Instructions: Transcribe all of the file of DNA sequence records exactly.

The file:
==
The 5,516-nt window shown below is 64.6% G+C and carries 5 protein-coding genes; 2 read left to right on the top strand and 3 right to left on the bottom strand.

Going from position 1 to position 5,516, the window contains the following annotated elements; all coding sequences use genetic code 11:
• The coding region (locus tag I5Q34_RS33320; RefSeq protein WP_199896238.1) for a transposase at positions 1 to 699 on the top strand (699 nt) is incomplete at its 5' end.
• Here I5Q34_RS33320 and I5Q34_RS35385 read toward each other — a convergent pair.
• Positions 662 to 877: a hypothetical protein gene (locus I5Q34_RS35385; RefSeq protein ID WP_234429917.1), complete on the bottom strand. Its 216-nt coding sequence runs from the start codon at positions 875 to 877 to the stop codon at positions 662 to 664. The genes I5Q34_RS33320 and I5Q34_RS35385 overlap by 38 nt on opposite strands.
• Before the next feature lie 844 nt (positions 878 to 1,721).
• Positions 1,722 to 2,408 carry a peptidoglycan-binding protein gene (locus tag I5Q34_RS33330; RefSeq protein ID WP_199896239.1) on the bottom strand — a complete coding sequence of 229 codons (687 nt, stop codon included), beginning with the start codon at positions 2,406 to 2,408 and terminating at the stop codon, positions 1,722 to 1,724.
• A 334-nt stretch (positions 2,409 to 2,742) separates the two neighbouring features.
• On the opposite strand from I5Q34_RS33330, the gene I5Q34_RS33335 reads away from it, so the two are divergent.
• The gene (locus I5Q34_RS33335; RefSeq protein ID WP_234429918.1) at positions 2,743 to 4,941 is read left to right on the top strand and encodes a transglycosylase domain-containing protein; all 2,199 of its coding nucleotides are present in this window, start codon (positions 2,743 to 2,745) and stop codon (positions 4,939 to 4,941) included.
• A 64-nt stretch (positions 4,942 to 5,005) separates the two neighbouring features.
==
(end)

The 5,516-nt window shown below is 64.6% G+C and carries 5 protein-coding genes; 2 read left to right on the top strand and 3 right to left on the bottom strand.

Going from position 1 to position 5,516, the window contains the following annotated elements; all coding sequences use genetic code 11:
• The coding region (locus tag I5Q34_RS33320; RefSeq protein WP_199896238.1) for a transposase at positions 1 to 699 on the top strand (699 nt) is incomplete at its 5' end.
• Here I5Q34_RS33320 and I5Q34_RS35385 read toward each other — a convergent pair.
• Positions 662 to 877: a hypothetical protein gene (locus I5Q34_RS35385; RefSeq protein ID WP_234429917.1), complete on the bottom strand. Its 216-nt coding sequence runs from the start codon at positions 875 to 877 to the stop codon at positions 662 to 664. The genes I5Q34_RS33320 and I5Q34_RS35385 overlap by 38 nt on opposite strands.
• Before the next feature lie 844 nt (positions 878 to 1,721).
• Positions 1,722 to 2,408 carry a peptidoglycan-binding protein gene (locus tag I5Q34_RS33330; RefSeq protein ID WP_199896239.1) on the bottom strand — a complete coding sequence of 229 codons (687 nt, stop codon included), beginning with the start codon at positions 2,406 to 2,408 and terminating at the stop codon, positions 1,722 to 1,724.
• A 334-nt stretch (positions 2,409 to 2,742) separates the two neighbouring features.
• On the opposite strand from I5Q34_RS33330, the gene I5Q34_RS33335 reads away from it, so the two are divergent.
• The gene (locus I5Q34_RS33335; RefSeq protein ID WP_234429918.1) at positions 2,743 to 4,941 is read left to right on the top strand and encodes a transglycosylase domain-containing protein; all 2,199 of its coding nucleotides are present in this window, start codon (positions 2,743 to 2,745) and stop codon (positions 4,939 to 4,941) included.
• A 64-nt stretch (positions 4,942 to 5,005) separates the two neighbouring features.